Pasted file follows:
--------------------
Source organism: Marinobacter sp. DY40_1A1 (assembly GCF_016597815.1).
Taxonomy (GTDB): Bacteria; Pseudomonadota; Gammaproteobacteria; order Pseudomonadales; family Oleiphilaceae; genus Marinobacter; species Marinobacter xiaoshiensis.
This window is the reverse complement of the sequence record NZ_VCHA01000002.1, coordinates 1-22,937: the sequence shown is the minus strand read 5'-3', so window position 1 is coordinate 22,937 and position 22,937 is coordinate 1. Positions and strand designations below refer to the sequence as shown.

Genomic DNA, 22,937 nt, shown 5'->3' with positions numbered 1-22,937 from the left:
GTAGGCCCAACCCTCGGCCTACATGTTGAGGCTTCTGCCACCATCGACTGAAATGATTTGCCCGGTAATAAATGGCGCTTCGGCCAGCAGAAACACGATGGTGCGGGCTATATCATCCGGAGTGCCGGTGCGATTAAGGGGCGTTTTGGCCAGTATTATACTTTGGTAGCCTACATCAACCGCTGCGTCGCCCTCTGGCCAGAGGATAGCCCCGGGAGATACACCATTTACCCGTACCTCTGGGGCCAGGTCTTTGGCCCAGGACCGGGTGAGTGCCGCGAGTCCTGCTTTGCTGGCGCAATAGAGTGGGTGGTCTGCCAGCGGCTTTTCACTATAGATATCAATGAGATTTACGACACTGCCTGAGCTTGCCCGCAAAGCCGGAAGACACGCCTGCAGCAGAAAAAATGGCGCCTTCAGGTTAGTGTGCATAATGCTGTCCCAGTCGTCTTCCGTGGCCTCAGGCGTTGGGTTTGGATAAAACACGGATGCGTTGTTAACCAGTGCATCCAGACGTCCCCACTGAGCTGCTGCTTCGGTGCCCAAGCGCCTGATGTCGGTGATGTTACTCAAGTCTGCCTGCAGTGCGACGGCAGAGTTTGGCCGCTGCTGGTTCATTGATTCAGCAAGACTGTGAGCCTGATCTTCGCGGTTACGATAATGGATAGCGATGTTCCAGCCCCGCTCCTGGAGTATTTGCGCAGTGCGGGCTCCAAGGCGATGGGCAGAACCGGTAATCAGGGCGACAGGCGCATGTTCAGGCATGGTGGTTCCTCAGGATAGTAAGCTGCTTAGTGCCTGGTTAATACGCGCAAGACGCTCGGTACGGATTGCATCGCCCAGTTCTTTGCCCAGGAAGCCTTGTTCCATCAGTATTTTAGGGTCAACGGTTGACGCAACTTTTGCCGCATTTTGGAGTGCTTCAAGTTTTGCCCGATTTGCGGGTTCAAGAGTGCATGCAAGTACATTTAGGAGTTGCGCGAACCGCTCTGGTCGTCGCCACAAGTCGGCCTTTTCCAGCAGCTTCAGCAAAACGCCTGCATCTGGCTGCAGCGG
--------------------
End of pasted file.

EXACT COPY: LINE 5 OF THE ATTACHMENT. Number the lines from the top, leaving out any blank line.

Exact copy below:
GTAGGCCCAACCCTCGGCCTACATGTTGAGGCTTCTGCCACCATCGACTGAAATGATTTGCCCGGTAATAAATGGCGCTTCGGCCAGCAGAAACACGATGGTGCGGGCTATATCATCCGGAGTGCCGGTGCGATTAAGGGGCGTTTTGGCCAGTATTATACTTTGGTAGCCTACATCAACCGCTGCGTCGCCCTCTGGCCAGAGGATAGCCCCGGGAGATACACCATTTACCCGTACCTCTGGGGCCAGGTCTTTGGCCCAGGACCGGGTGAGTGCCGCGAGTCCTGCTTTGCTGGCGCAATAGAGTGGGTGGTCTGCCAGCGGCTTTTCACTATAGATATCAATGAGATTTACGACACTGCCTGAGCTTGCCCGCAAAGCCGGAAGACACGCCTGCAGCAGAAAAAATGGCGCCTTCAGGTTAGTGTGCATAATGCTGTCCCAGTCGTCTTCCGTGGCCTCAGGCGTTGGGTTTGGATAAAACACGGATGCGTTGTTAACCAGTGCATCCAGACGTCCCCACTGAGCTGCTGCTTCGGTGCCCAAGCGCCTGATGTCGGTGATGTTACTCAAGTCTGCCTGCAGTGCGACGGCAGAGTTTGGCCGCTGCTGGTTCATTGATTCAGCAAGACTGTGAGCCTGATCTTCGCGGTTACGATAATGGATAGCGATGTTCCAGCCCCGCTCCTGGAGTATTTGCGCAGTGCGGGCTCCAAGGCGATGGGCAGAACCGGTAATCAGGGCGACAGGCGCATGTTCAGGCATGGTGGTTCCTCAGGATAGTAAGCTGCTTAGTGCCTGGTTAATACGCGCAAGACGCTCGGTACGGATTGCATCGCCCAGTTCTTTGCCCAGGAAGCCTTGTTCCATCAGTATTTTAGGGTCAACGGTTGACGCAACTTTTGCCGCATTTTGGAGTGCTTCAAGTTTTGCCCGATTTGCGGGTTCAAGAGTGCATGCAAGTACATTTAGGAGTTGCGCGAACCGCTCTGGTCGTCGCCACAAGTCGGCCTTTTCCAGCAGCTTCAGCAAAACGCCTGCATCTGGCTGCAGCGG